It’s the most wonderful time of the year — but it’s also the time when we consume the most and produce the most waste. From turkey and all the trimmings, to trees, unwanted gifts, clothes and plastic toys, Christmas and excess seem to go hand in hand.
Taking a few simple steps such as buying local, recycling, making your own presents and avoiding excess packaging can make a huge difference. Here’s ten ethical, waste-free gifts you can give to spread the festive cheer this year while keeping it eco-friendly.
1. DIY your wrapping paper
The UK alone uses enough wrapping paper each year to wrap 22 times around the earth. Loaded with inks, plastics and sticky tape, much of this isn’t recyclable. A much more planet-friendly (and cheaper) alternative is to use brown paper. Unlike normal wrapping paper, it’s 100% recyclable and stays in place with string or ribbon, so you don’t need to use tape. You could even tuck a sprig of Christmas tree in or paint some patterns on the paper for an arty festive vibe.
2. Buy second hand books from charity shops
It doesn’t really matter if books are new or not and you get to donate to charity at the same time.
3. Buy art
Buying art directly from artists is a good way to give unique, thoughtful and handmade presents while also supporting small businesses. After a quick search on Etsy I found ‘SchadesArtStuff’ (https://www.etsy.com/uk/shop/SchadesArtStuff?ref=condensed_trust_header_title_sold), selling framed prints for an affordable £9 each. But there are also lots of other places to buy art, such as markets, fairs or cafes such as Common Ground (Oxford).
4. Farmer’s markets
Buying from farmer’s markets means you’re buying seasonal food direct from the producer, and it’s locally sourced so has consumed much less energy in getting to you. Organic wine, honey, jam, chutney or even cheese all make great presents.
On the subject of food — cooking instead of buying things is one of the best ways to reduce the waste generated by unwanted gifts this year. Here’s a recipe for salted caramels https://www.inspiredtaste.net/8947/salted-caramels-recipe/ and one for candied chocolate orange https://www.giverecipe.com/chocolate-covered-orange/. Put them in a glass jar, tie some paper ribbons round it and you’re good to go.
6. Give plants and seeds
A small tree, houseplants or seeds for flowers and fruit are presents that can last for years and produce zero non-biodegradable waste.
7. Ethical products
If you have to buy things new, look for products whose sales benefit causes. plinth.uk.com is currently selling tote bags made by the eco-friendly Bags of Ethics, with designs by David Shrigley on them. The money raised by sales goes to support worker rights in India and using them instead of plastic bags is a much more eco-friendly way to do your Christmas shopping. Another idea is Lush’s Charity Pot — 100% of the profits from the sales of this cream benefits ecological charities.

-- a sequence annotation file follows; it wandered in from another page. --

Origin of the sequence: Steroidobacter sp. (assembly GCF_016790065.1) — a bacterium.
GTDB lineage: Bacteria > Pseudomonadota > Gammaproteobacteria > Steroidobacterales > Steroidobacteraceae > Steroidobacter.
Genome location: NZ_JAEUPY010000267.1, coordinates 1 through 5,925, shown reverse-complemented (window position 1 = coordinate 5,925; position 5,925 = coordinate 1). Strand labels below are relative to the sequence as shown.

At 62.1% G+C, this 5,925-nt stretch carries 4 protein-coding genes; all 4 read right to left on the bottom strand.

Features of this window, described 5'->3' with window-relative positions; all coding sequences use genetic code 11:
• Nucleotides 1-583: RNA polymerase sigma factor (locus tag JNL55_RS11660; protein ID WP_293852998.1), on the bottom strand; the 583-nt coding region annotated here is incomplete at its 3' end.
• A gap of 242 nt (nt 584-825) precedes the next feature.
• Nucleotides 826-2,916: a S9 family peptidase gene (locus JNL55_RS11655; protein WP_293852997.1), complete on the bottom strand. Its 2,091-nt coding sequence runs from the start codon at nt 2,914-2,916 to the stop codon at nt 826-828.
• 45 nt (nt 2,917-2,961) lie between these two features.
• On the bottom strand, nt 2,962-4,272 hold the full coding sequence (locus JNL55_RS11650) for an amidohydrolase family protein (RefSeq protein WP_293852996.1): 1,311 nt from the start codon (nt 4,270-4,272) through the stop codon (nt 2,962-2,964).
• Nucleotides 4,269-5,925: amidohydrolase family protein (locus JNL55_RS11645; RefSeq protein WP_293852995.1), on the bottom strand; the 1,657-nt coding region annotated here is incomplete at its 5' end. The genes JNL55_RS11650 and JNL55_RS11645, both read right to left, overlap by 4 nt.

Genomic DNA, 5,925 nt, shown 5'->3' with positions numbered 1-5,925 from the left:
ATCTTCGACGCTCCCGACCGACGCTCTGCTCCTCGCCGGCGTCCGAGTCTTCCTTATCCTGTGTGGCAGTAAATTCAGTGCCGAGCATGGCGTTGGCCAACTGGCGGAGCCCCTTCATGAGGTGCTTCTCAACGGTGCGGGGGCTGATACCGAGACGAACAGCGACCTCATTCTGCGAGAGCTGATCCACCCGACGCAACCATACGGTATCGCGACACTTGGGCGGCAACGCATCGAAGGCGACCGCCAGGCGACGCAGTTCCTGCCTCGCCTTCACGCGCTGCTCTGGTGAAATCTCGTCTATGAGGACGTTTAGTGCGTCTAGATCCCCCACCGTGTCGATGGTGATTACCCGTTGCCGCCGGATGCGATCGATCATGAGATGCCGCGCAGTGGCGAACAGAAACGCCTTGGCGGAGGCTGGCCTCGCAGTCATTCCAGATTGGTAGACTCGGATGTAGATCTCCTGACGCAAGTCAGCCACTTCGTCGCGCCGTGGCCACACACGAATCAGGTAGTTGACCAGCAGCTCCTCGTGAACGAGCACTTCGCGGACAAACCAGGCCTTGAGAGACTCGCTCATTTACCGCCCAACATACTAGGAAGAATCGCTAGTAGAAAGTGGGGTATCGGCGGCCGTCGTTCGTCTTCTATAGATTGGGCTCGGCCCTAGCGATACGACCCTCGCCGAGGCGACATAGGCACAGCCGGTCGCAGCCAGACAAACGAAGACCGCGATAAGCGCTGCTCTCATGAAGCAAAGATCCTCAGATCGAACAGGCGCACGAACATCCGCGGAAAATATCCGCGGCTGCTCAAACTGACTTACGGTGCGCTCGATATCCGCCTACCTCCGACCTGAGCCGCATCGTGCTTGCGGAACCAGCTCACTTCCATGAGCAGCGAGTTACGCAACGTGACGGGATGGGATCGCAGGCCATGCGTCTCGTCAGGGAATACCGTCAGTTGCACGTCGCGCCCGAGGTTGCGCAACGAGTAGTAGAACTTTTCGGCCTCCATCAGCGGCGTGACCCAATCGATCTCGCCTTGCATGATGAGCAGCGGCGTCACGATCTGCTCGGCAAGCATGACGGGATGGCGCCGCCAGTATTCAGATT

8. Handmade beauty products
The good thing about giving handmade beauty products is that they use all-natural ingredients, so you know exactly what’s going in them. They also use much less energy in processing than store-bought ones and you can recycle the packaging.
You can make your own moisturising oil by adding a few drops of essential oil to some organic almond oil and putting it in a small glass bottle. Different oils have different properties — for example lavender is soothing and jasmine is stimulating. They smell good and make your skin really soft (my mum swears by them). It’s also easy to make sugar scrubs, here’s a recipe for a Christmassy gingerbread one — https://www.suburbansimplicity.com/gingerbread-brown-sugar-scrub/.
Instead of buying things — try buying tickets for the theatre, cinema, comedy shows, talks, performances or art shows. Or you could give ‘tokens’ for things, eg. three nights of baby sitting, or a day’s gardening.
10. Make things
If you’re feeling crafty, and can get hold of some recycled materials, there are lots of possibilities. If you can buy some earring hooks you can turn any tiny objects you have lying around such as plastic flowers or small toys into fun earrings. Or you could decorate second hand flower pots, or upgrade used t-shirts by painting on them, or make simple collages on the covers of notebooks using old picture books found in charity shops, or knit scarves, or write songs, or sew a simple tote bag, or use colourful tape to decorate a second hand picture frame and put a photo in it…
This list names just a few of the many ways you could reduce the environmental impact of your gift-giving this Christmas. Hopefully you’ll find some inspiration for thoughtful and unique presents to give this year, and feel extra good knowing you’re also saving resources and saving the planet from excess waste.
OCS Media and Research Team
The latest in climate science and policy from the OCS team.